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My Grandmother Asked Me to Tell You She’s Sorry

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Review #34: Fiction

My Grandmother Asked Me to Tell You She’s Sorry by Fredrik Backman

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This is probably one of my favorite novels about loss (close second is Lily and the Octopus). Backman beautifully and simply captures a special bond between grandparent and grandchild. He then knits the heart-wrenching loss of this bond into the fabric of fairy tales allowing the reader to dive completely into the mind of a child processing something so adult.

The way Backman uses these fairy tales, these stories Elsa’s grandmother would tell her, is such a unique way to bring adult readers into the world of young characters. This is not a children’s book, but the main character is a child, and these stories bridge the generational gap between her and the reader. Plus, the fairy tales themselves are fantastically interesting. A book of just these stories would capture the imagination of most readers.

Another genius element of Backman’s writing is his use of supporting characters. Just as in his first novel (A Man Called Ove), My Grandmother Asked Me to Tell You She’s Sorry truly intertwines the lives of every character to build one complete work.The supporting characters all have their own side stories that seamlessly blend into Elsa’s main arch. Each character is so well rounded and real (and interesting in and of themselves) that Backman’s third novel (Britt-Marie Was Here) is the continuation of the story of Britt-Marie, a supporting character in this novel.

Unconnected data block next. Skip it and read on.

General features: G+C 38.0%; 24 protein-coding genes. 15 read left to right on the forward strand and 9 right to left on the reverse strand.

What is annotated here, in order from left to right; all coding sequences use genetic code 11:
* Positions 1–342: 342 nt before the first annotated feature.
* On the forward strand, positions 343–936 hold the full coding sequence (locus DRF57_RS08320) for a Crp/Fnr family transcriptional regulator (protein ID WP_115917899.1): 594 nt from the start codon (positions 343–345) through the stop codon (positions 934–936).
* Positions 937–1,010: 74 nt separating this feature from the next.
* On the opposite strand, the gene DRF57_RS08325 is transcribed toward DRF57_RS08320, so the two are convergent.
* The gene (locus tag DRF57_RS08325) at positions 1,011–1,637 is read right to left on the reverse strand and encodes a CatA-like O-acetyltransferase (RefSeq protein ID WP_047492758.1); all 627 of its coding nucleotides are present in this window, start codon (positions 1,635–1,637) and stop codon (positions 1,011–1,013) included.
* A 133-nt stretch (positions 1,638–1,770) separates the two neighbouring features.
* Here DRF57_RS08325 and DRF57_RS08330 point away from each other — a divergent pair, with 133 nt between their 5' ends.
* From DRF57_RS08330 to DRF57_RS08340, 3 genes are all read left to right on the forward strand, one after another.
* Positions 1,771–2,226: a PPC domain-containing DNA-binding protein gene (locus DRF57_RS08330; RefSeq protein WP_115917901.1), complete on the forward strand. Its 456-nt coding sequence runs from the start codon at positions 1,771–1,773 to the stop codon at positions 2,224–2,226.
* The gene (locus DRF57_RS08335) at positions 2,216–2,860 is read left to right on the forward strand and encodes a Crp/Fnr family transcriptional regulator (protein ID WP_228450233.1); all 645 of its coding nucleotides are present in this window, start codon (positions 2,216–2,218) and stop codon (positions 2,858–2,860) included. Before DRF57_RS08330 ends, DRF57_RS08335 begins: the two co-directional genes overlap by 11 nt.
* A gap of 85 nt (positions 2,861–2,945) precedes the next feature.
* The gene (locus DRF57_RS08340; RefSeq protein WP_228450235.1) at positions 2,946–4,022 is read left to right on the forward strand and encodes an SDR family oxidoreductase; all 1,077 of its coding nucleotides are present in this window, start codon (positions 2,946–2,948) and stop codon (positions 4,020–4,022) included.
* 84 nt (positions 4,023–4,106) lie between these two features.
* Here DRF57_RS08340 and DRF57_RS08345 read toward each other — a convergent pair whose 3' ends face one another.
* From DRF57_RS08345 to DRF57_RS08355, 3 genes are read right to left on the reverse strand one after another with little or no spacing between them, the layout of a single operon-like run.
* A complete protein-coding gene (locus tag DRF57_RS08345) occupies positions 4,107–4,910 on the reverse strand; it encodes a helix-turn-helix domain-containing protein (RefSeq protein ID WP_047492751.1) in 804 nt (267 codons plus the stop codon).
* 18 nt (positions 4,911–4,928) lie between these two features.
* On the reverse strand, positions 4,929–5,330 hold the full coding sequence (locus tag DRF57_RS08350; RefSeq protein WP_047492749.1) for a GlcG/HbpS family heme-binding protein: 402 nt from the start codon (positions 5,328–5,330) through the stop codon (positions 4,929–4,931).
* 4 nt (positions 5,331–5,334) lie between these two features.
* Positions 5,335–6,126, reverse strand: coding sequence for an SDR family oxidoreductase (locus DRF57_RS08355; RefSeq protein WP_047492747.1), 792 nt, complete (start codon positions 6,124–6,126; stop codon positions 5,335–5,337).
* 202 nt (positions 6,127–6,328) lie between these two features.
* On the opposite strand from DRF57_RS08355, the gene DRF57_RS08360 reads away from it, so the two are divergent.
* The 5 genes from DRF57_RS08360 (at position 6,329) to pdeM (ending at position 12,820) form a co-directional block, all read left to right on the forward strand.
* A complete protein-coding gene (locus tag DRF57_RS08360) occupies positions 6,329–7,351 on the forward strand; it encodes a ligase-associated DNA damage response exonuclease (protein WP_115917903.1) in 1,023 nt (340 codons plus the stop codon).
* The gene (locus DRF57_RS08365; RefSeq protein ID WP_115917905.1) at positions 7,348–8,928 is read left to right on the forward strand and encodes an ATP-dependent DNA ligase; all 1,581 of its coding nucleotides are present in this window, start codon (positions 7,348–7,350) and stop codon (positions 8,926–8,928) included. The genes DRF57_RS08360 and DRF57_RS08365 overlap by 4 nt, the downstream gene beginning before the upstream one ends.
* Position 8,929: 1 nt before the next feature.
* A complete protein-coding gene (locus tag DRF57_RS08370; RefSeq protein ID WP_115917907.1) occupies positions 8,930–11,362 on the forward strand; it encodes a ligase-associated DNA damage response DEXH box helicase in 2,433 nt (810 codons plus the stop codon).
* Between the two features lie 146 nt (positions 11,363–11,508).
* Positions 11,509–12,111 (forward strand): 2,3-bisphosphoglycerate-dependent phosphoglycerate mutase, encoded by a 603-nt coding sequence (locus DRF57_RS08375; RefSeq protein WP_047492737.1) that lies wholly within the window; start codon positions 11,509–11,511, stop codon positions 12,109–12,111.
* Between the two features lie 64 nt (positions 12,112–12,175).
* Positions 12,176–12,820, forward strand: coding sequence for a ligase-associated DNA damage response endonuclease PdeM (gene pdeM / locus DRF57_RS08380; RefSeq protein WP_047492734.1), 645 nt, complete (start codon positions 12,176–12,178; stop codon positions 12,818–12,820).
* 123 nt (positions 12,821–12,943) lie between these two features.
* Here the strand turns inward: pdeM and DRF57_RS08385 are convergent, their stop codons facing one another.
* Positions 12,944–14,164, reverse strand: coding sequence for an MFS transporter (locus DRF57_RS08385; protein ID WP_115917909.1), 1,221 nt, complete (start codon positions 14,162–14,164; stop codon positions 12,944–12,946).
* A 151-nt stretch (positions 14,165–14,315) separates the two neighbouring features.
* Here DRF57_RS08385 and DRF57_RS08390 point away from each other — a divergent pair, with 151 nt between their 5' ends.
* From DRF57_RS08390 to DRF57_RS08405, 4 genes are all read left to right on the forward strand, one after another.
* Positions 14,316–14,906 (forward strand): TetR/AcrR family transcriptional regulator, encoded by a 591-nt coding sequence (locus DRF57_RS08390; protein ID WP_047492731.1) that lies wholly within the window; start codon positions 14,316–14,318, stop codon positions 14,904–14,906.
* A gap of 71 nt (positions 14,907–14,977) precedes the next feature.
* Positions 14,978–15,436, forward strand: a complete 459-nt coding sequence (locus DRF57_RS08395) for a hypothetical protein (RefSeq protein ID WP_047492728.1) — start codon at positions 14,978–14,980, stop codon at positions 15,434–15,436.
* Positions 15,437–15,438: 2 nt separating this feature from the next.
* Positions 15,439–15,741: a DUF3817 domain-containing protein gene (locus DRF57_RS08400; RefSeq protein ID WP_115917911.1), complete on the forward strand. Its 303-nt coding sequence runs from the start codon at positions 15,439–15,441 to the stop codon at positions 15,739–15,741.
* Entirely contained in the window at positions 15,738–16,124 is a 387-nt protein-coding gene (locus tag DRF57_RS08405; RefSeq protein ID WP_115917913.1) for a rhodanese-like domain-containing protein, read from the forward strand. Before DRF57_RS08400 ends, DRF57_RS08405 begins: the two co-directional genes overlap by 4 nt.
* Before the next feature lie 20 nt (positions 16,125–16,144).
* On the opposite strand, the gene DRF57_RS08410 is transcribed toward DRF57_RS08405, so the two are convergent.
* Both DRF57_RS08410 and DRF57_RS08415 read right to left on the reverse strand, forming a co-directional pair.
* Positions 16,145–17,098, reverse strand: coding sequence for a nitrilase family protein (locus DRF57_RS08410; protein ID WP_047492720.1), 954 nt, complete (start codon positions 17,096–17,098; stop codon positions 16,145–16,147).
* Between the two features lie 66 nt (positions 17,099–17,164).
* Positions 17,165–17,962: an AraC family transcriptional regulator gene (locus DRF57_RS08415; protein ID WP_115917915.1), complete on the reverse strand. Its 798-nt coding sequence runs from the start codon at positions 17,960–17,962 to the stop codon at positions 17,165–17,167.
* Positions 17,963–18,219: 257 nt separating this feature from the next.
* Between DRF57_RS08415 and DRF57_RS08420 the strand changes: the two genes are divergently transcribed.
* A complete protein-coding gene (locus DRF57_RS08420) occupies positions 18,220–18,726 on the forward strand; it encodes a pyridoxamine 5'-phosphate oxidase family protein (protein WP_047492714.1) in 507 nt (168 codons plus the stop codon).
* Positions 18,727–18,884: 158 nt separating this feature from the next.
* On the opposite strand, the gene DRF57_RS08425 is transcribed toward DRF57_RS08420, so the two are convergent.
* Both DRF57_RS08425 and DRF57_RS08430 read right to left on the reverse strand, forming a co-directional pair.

In the end, this book is about loss, enduring it, coping with it, and moving forward. Plus rebuilding broken relationships and realizing what truly matters in life. In telling this tale, Backman weaves a beautiful portrait of life, of the struggles we all face, of the idea that our assumptions about people aren’t always correct — that sometimes it’s the fairy tales that are true and our perceived reality that is fiction.

If you’re a big kid not ready to let go of fairy tales, this book is for you. If you have ever lost a loved one, this book is for you. If you have ever lost touch with someone, sometimes not even remembering why, this book is for you. And if you don’t mind crying your eyes out, this book is for you. Or if you simply like an unbelievably well-written book, this one’s for you.

Every character is important, fully formed, and relatable. Every story is imaginative, purposeful, transforming. Backman creates a support system and manual for dealing with grief with this novel. My Grandmother Asked Me to Tell You She’s Sorry holds your hand through denial, anger, bargaining, depression, and finally acceptance — and in the end, both you and this new fictional family you’ve gained, are better for it.

My rating: 5 out of 5 stars.

*Cover art from Amazon.com